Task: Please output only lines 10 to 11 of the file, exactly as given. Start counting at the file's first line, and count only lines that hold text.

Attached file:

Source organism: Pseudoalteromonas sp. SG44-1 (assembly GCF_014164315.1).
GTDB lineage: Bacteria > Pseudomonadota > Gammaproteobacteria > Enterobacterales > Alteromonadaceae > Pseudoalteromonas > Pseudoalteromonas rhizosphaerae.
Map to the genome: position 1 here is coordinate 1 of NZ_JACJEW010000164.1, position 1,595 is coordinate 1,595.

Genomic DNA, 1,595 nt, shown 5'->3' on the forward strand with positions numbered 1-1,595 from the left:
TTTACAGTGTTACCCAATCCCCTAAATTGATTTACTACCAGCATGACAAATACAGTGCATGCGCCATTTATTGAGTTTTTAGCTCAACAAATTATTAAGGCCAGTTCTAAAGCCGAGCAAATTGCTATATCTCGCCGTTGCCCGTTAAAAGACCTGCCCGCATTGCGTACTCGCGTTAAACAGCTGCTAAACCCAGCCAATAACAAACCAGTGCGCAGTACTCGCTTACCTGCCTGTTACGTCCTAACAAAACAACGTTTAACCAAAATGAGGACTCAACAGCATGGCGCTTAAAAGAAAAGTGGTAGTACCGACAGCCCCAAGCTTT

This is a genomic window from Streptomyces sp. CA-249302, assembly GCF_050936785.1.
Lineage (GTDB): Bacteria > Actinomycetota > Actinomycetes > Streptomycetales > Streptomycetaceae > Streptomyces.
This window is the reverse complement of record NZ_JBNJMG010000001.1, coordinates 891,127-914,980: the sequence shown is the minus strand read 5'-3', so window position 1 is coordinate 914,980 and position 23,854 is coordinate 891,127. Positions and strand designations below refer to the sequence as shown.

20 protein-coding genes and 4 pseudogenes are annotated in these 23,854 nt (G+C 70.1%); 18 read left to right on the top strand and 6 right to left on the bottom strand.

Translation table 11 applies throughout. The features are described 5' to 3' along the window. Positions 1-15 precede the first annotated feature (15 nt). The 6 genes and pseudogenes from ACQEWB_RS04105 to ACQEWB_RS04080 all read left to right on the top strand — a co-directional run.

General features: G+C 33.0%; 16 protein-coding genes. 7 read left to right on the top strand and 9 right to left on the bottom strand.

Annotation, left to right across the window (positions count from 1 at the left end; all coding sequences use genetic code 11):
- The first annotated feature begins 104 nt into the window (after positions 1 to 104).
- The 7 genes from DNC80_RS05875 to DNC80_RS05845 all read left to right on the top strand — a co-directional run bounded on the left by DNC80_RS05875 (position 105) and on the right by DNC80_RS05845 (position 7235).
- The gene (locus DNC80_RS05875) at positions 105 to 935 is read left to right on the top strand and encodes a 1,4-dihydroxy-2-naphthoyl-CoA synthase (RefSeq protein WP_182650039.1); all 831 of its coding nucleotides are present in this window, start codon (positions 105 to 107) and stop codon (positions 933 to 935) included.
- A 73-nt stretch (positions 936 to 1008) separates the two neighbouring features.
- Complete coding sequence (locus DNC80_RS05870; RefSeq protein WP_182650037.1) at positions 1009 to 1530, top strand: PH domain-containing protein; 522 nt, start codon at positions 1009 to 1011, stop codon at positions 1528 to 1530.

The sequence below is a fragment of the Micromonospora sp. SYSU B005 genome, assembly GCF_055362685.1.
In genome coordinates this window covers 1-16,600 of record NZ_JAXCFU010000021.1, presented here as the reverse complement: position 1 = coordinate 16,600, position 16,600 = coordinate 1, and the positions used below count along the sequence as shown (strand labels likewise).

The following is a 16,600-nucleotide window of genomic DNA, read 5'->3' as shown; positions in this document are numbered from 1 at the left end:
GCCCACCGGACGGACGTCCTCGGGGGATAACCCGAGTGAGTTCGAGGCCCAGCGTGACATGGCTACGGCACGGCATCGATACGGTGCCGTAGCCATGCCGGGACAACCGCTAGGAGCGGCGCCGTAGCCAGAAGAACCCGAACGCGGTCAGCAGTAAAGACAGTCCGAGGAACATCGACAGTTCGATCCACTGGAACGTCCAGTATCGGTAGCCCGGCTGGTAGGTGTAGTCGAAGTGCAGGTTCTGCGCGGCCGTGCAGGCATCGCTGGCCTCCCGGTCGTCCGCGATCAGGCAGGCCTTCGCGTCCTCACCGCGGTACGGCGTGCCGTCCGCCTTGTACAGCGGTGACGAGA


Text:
Translation table 11 applies throughout. The features are described 5' to 3' along the window. Positions 1-15 precede the first annotated feature (15 nt). The 6 genes and pseudogenes from ACQEWB_RS04105 to ACQEWB_RS04080 all read left to right on the top strand — a co-directional run.

General features: G+C 33.0%; 16 protein-coding genes. 7 read left to right on the top strand and 9 right to left on the bottom strand.